Every week, I will present a summary of some basic and advanced stats for the Colts performance relative to the league. Thanks to Pro Football Reference, NFL.com and the nflSCrapR project for being awesome sources of weekly data.
It’s been 4 weeks and I’m still not sure what this defense is. DVOA has the Colts D ranked 10th, which seems high to me, but not ridiculously so. Maybe I’m just being stubborn, but even if the “true” ranking is just average, that’s a hell of a lot more than I expected in August.
Against the Texans, the defense ended up surrendering 37 points but 6 of that was in OT, 7 was from a Texans defensive score, and another 7 was off of a micro-field gifted by another Colts turnover deep in their own territory. The point is that the defense played well enough to win this game.
As always, I look to DSR first and a mark of 75% is indicative of giving a way a lot of movement up and down the field. If I remove overtime, then it falls to about 71% which is better than last week and also precisely what the Colts offense put up this week (and why DSR is an awesome stat: tie in DSR, go to OT).
One driver of that slightly improved performance is that the Colts defense only gave away one first down on penalties. That was the Achilles heel against the Eagles that caused the “bend” to “break”.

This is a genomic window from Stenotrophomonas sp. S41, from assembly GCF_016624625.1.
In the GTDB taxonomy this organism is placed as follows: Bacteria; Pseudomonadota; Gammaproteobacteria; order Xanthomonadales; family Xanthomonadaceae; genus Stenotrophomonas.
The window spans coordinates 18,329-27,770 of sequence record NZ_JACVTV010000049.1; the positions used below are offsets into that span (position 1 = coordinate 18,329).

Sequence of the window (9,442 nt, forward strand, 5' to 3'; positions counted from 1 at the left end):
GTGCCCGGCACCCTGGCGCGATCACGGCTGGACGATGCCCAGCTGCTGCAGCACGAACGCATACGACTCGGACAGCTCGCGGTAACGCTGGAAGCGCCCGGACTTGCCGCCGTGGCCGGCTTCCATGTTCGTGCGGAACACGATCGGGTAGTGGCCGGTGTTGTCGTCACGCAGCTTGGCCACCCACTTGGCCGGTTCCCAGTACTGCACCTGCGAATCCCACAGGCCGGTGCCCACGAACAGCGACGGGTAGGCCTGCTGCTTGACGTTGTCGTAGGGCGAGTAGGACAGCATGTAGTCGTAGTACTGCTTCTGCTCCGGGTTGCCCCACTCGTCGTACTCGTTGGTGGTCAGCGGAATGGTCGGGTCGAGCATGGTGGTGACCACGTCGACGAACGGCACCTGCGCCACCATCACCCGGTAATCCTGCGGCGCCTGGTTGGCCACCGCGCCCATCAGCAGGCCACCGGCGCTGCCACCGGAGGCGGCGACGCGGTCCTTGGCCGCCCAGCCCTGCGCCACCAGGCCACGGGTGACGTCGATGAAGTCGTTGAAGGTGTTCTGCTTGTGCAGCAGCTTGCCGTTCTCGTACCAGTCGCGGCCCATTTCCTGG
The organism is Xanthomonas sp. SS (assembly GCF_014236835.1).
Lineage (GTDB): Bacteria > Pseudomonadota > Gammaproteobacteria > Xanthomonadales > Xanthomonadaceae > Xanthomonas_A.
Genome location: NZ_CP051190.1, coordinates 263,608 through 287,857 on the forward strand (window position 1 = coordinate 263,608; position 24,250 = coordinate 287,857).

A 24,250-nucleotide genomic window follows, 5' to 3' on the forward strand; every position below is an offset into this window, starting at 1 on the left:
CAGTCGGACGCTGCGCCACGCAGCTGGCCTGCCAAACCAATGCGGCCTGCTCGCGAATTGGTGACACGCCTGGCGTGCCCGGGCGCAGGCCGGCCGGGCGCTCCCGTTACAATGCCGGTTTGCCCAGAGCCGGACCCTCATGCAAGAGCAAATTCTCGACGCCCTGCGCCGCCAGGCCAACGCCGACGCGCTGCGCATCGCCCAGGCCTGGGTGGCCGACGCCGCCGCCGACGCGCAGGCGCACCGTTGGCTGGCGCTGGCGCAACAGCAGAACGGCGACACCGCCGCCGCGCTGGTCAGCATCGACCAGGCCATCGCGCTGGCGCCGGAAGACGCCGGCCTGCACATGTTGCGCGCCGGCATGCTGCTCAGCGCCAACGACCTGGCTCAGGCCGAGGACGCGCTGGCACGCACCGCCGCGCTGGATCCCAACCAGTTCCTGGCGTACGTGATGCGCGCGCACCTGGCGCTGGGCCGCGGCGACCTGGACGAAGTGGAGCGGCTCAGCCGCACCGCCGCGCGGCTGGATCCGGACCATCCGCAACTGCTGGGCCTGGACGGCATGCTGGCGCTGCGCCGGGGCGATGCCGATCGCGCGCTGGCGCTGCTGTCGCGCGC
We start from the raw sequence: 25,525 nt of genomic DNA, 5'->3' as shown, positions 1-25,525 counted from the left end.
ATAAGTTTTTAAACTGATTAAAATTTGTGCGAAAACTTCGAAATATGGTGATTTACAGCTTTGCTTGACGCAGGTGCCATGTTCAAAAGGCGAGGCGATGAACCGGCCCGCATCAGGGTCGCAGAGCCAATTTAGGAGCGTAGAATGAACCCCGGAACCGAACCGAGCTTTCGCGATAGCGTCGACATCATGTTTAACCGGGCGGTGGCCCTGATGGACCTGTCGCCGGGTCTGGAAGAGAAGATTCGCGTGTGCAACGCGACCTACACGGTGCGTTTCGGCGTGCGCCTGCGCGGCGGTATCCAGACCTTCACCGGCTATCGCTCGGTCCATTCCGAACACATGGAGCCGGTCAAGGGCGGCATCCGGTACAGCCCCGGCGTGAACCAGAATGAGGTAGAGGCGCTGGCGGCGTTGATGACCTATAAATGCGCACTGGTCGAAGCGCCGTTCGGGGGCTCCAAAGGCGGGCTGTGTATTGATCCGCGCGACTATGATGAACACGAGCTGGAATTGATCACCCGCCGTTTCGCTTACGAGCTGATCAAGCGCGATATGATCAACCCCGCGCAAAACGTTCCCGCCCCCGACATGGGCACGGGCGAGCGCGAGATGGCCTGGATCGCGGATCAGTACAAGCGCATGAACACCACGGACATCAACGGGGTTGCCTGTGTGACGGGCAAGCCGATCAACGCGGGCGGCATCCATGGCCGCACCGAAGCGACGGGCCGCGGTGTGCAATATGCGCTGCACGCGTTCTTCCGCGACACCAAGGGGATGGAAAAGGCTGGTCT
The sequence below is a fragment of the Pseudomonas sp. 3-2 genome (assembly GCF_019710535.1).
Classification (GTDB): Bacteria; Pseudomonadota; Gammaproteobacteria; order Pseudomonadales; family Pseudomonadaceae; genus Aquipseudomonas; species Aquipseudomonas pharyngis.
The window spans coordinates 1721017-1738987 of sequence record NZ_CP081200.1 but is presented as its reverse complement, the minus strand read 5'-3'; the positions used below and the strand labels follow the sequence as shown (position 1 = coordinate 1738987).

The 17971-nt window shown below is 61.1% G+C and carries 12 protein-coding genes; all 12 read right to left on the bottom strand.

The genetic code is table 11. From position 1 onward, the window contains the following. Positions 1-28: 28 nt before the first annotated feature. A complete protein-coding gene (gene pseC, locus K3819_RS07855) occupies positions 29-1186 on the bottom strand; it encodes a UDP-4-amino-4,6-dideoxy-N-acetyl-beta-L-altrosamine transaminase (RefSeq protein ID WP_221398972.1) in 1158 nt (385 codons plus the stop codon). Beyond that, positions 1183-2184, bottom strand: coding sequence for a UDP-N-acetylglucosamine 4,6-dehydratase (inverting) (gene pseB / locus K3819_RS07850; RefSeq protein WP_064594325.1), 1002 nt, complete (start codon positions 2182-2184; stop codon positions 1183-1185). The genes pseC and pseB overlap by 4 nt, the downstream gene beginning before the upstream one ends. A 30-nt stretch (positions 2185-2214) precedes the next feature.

Last week, I wrote that I didn’t think 5 sacks and 2 turnovers was repeatable and since the defense notched 7 sacks and 1 turnover I guess I was technically right . . . but not really.
The defense gave up a lot of 1st downs (35% of plays) and let Houston convert 3rd downs at a 50% clip. Given that Indy forced Houston into an average 8.1 yards to gain on third, that should have been a lot lower. That is where you keep the “bend” from breaking.
Houston’s aDOT of 7.2 isn’t that long, so they weren’t really stretching the field, but their air yards per completion of 7.6 is longer, which is unusual. It means they completed long passes at a higher rate than short ones. Not sure what to make of that because this defense is supposed to experience the opposite.
After the catch, the Colts limited the Texans to 5.4 YAC which ranks 12th for the week and something they have been good at all season.
While the Colts surrendered 119 rush yards, they were stingy from an efficiency perspective. Only 6 of Houston’s 35 carries resulted in first downs. Often, that is a sign of a team running out the clock but that wasn’t the case here.
The Colts did let Houston go 3 for 3 on rushing third down conversions but overall, less than 1 in 3 Texan runs were successful and weighted success rate ranks that as 4th best this week.
All the numbers point to Indy having an average to good defense, which is hard for me to believe, but there it is. If the offense can stay on the field and stop turning the ball over in opponent territory, the D may be able to shine a little brighter.